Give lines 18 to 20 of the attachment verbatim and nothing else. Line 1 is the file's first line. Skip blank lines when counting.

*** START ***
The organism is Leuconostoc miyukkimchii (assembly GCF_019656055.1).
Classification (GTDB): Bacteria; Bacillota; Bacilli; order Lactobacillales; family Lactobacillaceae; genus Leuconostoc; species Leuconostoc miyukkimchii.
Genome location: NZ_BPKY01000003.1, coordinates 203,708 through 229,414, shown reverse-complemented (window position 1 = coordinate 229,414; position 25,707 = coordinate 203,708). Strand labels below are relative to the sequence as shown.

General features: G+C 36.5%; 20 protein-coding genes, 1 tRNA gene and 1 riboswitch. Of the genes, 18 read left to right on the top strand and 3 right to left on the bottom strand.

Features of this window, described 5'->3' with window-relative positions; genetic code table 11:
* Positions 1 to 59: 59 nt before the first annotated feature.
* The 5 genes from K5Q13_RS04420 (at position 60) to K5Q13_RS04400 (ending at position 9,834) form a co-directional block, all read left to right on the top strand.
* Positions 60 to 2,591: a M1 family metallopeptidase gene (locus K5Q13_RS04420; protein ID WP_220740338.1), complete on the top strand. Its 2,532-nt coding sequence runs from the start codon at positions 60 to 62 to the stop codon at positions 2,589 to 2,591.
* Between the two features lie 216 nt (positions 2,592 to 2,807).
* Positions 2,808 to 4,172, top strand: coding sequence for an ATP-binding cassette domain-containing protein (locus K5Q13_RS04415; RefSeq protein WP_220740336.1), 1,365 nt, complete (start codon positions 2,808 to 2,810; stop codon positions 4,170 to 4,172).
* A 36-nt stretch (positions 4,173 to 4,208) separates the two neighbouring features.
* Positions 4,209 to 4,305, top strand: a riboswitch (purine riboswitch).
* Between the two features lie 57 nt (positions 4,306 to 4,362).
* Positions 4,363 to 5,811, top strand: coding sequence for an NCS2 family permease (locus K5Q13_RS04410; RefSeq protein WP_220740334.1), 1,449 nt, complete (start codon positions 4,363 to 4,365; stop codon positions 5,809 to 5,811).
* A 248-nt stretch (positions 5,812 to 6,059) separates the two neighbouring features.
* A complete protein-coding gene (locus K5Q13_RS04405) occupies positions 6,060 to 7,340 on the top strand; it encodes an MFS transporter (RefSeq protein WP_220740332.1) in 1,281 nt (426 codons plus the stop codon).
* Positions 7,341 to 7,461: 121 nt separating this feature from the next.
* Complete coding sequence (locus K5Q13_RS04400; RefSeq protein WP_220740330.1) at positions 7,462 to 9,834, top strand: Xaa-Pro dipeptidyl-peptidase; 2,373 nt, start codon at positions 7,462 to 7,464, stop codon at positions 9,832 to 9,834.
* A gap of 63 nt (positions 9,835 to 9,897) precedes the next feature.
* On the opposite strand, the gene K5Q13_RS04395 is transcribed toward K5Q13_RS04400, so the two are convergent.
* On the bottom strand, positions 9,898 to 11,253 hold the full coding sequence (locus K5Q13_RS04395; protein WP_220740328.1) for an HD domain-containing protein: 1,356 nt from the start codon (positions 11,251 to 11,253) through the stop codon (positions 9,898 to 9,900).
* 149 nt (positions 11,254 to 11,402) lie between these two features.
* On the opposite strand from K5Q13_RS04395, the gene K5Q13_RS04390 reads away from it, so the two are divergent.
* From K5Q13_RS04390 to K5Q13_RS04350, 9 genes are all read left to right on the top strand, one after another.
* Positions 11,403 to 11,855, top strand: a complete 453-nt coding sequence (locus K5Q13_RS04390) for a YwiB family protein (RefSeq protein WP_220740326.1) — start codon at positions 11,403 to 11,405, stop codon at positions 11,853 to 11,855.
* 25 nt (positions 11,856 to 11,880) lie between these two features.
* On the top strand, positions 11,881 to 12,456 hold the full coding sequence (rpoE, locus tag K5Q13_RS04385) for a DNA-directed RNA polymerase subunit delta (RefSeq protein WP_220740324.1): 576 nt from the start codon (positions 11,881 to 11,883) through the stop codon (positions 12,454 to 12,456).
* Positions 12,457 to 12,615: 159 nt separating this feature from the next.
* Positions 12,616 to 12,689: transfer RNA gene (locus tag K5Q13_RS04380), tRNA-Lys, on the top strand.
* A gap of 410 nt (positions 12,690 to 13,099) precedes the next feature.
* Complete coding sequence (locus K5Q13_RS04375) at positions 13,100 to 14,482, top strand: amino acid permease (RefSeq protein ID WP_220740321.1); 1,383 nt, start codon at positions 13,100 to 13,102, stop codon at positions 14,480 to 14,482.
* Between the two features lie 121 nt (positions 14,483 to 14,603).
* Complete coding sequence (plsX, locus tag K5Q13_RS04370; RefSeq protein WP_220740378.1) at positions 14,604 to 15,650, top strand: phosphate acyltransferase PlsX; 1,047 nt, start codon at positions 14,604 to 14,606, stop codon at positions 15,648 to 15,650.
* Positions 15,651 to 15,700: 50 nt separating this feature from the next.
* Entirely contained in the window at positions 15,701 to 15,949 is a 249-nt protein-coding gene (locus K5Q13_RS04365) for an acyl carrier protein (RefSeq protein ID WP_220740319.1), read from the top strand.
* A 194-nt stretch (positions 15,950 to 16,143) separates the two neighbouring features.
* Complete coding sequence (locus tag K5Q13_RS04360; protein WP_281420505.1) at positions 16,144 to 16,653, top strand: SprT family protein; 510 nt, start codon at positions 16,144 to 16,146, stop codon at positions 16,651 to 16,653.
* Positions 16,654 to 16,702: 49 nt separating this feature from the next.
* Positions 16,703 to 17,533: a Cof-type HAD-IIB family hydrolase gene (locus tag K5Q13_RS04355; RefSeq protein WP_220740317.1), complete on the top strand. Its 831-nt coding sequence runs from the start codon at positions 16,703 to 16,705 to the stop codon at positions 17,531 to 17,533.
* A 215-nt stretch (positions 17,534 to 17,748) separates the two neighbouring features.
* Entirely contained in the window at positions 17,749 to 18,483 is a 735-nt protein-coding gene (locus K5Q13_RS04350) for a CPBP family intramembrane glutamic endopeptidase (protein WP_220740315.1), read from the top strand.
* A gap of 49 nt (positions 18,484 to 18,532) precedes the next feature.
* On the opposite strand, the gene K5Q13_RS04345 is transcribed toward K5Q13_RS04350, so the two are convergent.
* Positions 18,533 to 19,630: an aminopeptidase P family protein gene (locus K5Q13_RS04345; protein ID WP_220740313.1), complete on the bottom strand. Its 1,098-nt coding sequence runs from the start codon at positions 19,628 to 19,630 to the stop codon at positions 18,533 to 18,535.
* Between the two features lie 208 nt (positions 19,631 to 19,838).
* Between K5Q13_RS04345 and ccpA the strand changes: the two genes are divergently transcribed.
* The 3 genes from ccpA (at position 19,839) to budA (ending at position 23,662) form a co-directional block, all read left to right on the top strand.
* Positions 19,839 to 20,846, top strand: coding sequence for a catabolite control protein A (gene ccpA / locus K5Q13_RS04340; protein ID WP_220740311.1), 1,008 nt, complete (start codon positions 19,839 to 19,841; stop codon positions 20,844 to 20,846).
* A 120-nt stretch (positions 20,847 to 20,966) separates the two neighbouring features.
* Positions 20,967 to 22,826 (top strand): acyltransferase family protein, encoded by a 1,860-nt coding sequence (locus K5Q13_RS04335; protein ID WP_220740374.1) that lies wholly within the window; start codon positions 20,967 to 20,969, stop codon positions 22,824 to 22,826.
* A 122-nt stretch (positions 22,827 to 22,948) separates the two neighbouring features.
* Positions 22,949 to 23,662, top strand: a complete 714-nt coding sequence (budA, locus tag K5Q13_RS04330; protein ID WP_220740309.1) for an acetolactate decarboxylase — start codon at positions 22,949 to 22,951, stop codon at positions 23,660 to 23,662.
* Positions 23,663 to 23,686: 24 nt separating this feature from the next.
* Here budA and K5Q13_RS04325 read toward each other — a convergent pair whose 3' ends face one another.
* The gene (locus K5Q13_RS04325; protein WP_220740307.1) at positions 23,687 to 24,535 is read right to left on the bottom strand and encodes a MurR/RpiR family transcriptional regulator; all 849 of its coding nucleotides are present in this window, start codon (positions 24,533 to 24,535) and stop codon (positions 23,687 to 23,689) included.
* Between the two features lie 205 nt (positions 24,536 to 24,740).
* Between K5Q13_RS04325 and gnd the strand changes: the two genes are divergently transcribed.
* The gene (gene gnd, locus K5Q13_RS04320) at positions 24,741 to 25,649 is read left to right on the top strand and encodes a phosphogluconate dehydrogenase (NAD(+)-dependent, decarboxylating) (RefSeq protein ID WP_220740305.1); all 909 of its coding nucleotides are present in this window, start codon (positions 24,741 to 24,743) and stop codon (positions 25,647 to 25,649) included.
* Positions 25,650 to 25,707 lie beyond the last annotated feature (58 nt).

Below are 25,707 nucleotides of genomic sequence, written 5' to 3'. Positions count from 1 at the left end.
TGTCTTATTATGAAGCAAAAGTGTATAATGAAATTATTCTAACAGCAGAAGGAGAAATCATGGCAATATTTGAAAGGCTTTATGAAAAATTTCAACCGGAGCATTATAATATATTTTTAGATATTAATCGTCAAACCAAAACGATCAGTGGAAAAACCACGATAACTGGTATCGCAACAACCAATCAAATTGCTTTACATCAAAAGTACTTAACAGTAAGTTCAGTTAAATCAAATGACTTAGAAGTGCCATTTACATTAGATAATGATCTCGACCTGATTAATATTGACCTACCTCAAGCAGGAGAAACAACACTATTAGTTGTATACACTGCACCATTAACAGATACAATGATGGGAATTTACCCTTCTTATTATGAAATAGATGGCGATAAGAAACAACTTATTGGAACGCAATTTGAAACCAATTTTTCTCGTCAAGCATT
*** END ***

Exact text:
* Complete coding sequence (locus K5Q13_RS04400; RefSeq protein WP_220740330.1) at positions 7,462 to 9,834, top strand: Xaa-Pro dipeptidyl-peptidase; 2,373 nt, start codon at positions 7,462 to 7,464, stop codon at positions 9,832 to 9,834.
* A gap of 63 nt (positions 9,835 to 9,897) precedes the next feature.
* On the opposite strand, the gene K5Q13_RS04395 is transcribed toward K5Q13_RS04400, so the two are convergent.